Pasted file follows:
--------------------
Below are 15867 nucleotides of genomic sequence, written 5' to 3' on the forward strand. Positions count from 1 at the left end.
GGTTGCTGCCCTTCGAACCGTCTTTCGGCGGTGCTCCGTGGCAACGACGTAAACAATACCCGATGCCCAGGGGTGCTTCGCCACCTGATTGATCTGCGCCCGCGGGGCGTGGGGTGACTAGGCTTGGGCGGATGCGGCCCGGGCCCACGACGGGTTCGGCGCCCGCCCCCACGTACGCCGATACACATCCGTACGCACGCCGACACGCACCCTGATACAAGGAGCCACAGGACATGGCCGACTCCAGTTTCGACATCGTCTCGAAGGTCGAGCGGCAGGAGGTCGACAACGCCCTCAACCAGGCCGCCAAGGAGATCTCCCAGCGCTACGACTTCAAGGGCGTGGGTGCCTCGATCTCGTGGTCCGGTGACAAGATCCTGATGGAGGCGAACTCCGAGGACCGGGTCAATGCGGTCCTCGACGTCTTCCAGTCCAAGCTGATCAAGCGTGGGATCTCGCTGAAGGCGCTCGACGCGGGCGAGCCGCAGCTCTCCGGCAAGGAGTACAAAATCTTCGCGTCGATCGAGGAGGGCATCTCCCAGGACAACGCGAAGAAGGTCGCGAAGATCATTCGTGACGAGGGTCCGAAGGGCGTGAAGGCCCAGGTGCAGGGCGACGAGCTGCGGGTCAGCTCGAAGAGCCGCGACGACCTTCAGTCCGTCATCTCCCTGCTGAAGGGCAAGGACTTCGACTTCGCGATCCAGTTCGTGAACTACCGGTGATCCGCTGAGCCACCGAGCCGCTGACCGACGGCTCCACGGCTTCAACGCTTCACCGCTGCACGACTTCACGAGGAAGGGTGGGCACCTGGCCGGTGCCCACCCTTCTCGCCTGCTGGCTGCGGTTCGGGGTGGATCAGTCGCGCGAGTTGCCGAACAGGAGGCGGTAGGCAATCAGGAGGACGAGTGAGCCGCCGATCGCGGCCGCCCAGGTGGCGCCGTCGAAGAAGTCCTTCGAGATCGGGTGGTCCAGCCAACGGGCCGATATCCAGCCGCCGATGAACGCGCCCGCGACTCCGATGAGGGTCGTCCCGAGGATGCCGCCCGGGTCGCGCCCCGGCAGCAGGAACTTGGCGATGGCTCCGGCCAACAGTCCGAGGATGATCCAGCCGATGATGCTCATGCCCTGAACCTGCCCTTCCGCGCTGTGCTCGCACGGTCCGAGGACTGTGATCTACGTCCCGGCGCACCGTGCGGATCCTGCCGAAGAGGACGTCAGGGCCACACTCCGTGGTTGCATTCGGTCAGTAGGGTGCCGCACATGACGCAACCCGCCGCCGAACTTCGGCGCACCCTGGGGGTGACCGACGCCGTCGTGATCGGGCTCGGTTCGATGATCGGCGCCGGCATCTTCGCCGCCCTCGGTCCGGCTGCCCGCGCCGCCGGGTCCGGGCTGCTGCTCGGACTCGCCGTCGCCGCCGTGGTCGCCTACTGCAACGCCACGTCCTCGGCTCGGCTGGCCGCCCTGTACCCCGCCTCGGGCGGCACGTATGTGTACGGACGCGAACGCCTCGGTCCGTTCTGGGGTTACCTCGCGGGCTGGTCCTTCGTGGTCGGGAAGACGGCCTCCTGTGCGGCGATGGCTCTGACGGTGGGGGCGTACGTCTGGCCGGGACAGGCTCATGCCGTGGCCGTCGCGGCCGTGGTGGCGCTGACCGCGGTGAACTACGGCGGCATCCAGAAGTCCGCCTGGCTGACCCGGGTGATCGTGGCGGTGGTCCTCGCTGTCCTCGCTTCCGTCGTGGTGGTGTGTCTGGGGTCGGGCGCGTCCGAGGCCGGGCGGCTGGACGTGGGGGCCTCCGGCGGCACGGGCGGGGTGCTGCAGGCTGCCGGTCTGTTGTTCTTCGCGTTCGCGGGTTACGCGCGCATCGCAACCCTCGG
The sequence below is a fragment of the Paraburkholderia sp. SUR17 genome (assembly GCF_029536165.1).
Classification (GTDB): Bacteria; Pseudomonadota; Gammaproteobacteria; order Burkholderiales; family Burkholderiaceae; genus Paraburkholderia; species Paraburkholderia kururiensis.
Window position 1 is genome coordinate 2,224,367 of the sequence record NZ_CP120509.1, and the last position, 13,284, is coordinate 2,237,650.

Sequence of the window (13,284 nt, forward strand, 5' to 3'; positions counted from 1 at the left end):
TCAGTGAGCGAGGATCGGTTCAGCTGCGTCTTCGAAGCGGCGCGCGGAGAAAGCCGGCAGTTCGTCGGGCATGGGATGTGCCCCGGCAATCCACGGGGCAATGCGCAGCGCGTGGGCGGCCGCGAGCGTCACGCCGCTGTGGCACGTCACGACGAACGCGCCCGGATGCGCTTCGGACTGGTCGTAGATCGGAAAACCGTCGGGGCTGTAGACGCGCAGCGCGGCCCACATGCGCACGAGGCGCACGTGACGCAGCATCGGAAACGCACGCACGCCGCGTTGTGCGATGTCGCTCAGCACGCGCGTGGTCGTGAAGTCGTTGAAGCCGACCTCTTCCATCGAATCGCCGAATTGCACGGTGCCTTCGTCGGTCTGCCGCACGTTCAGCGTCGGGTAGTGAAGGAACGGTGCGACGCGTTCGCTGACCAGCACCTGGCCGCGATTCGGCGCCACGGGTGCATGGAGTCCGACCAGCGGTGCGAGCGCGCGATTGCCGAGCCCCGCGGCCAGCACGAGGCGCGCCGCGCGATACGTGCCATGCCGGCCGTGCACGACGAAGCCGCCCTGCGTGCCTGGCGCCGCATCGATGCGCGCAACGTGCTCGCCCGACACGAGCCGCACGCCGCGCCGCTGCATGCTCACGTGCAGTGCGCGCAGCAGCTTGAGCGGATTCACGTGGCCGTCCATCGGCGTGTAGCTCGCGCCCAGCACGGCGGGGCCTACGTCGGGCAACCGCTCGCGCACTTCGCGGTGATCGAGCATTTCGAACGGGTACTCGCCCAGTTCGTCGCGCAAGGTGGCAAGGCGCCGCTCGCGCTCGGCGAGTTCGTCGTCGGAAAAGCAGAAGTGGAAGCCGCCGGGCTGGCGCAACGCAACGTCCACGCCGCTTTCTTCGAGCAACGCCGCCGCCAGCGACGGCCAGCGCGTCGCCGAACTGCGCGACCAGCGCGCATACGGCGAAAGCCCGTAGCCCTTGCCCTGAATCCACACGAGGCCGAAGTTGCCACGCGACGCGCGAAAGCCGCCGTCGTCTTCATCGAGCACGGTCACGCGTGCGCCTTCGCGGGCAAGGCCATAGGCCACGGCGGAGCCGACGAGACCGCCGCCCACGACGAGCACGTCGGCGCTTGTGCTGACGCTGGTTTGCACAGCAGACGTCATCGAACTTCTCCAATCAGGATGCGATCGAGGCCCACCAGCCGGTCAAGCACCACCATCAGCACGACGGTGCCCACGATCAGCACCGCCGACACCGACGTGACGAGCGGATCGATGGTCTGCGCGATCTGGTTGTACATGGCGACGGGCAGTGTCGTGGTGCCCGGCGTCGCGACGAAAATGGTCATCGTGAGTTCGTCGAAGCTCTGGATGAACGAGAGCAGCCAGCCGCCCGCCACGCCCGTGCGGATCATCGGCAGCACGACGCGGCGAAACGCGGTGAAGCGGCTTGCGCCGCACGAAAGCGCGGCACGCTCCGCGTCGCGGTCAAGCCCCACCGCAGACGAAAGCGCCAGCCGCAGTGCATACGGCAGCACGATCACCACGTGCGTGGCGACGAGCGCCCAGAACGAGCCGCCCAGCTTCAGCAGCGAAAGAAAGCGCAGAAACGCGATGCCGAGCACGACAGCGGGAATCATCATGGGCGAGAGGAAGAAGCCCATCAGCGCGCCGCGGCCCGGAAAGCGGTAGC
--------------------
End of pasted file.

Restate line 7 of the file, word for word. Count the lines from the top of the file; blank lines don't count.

TCAGTGAGCGAGGATCGGTTCAGCTGCGTCTTCGAAGCGGCGCGCGGAGAAAGCCGGCAGTTCGTCGGGCATGGGATGTGCCCCGGCAATCCACGGGGCAATGCGCAGCGCGTGGGCGGCCGCGAGCGTCACGCCGCTGTGGCACGTCACGACGAACGCGCCCGGATGCGCTTCGGACTGGTCGTAGATCGGAAAACCGTCGGGGCTGTAGACGCGCAGCGCGGCCCACATGCGCACGAGGCGCACGTGACGCAGCATCGGAAACGCACGCACGCCGCGTTGTGCGATGTCGCTCAGCACGCGCGTGGTCGTGAAGTCGTTGAAGCCGACCTCTTCCATCGAATCGCCGAATTGCACGGTGCCTTCGTCGGTCTGCCGCACGTTCAGCGTCGGGTAGTGAAGGAACGGTGCGACGCGTTCGCTGACCAGCACCTGGCCGCGATTCGGCGCCACGGGTGCATGGAGTCCGACCAGCGGTGCGAGCGCGCGATTGCCGAGCCCCGCGGCCAGCACGAGGCGCGCCGCGCGATACGTGCCATGCCGGCCGTGCACGACGAAGCCGCCCTGCGTGCCTGGCGCCGCATCGATGCGCGCAACGTGCTCGCCCGACACGAGCCGCACGCCGCGCCGCTGCATGCTCACGTGCAGTGCGCGCAGCAGCTTGAGCGGATTCACGTGGCCGTCCATCGGCGTGTAGCTCGCGCCCAGCACGGCGGGGCCTACGTCGGGCAACCGCTCGCGCACTTCGCGGTGATCGAGCATTTCGAACGGGTACTCGCCCAGTTCGTCGCGCAAGGTGGCAAGGCGCCGCTCGCGCTCGGCGAGTTCGTCGTCGGAAAAGCAGAAGTGGAAGCCGCCGGGCTGGCGCAACGCAACGTCCACGCCGCTTTCTTCGAGCAACGCCGCCGCCAGCGACGGCCAGCGCGTCGCCGAACTGCGCGACCAGCGCGCATACGGCGAAAGCCCGTAGCCCTTGCCCTGAATCCACACGAGGCCGAAGTTGCCACGCGACGCGCGAAAGCCGCCGTCGTCTTCATCGAGCACGGTCACGCGTGCGCCTTCGCGGGCAAGGCCATAGGCCACGGCGGAGCCGACGAGACCGCCGCCCACGACGAGCACGTCGGCGCTTGTGCTGACGCTGGTTTGCACAGCAGACGTCATCGAACTTCTCCAATCAGGATGCGATCGAGGCCCACCAGCCGGTCAAGCACCACCATCAGCACGACGGTGCCCACGATCAGCACCGCCGACACCGACGTGACGAGCGGATCGATGGTCTGCGCGATCTGGTTGTACATGGCGACGGGCAGTGTCGTGGTGCCCGGCGTCGCGACGAAAATGGTCATCGTGAGTTCGTCGAAGCTCTGGATGAACGAGAGCAGCCAGCCGCCCGCCACGCCCGTGCGGATCATCGGCAGCACGACGCGGCGAAACGCGGTGAAGCGGCTTGCGCCGCACGAAAGCGCGGCACGCTCCGCGTCGCGGTCAAGCCCCACCGCAGACGAAAGCGCCAGCCGCAGTGCATACGGCAGCACGATCACCACGTGCGTGGCGACGAGCGCCCAGAACGAGCCGCCCAGCTTCAGCAGCGAAAGAAAGCGCAGAAACGCGATGCCGAGCACGACAGCGGGAATCATCATGGGCGAGAGGAAGAAGCCCATCAGCGCGCCGCGGCCCGGAAAGCGGTAGC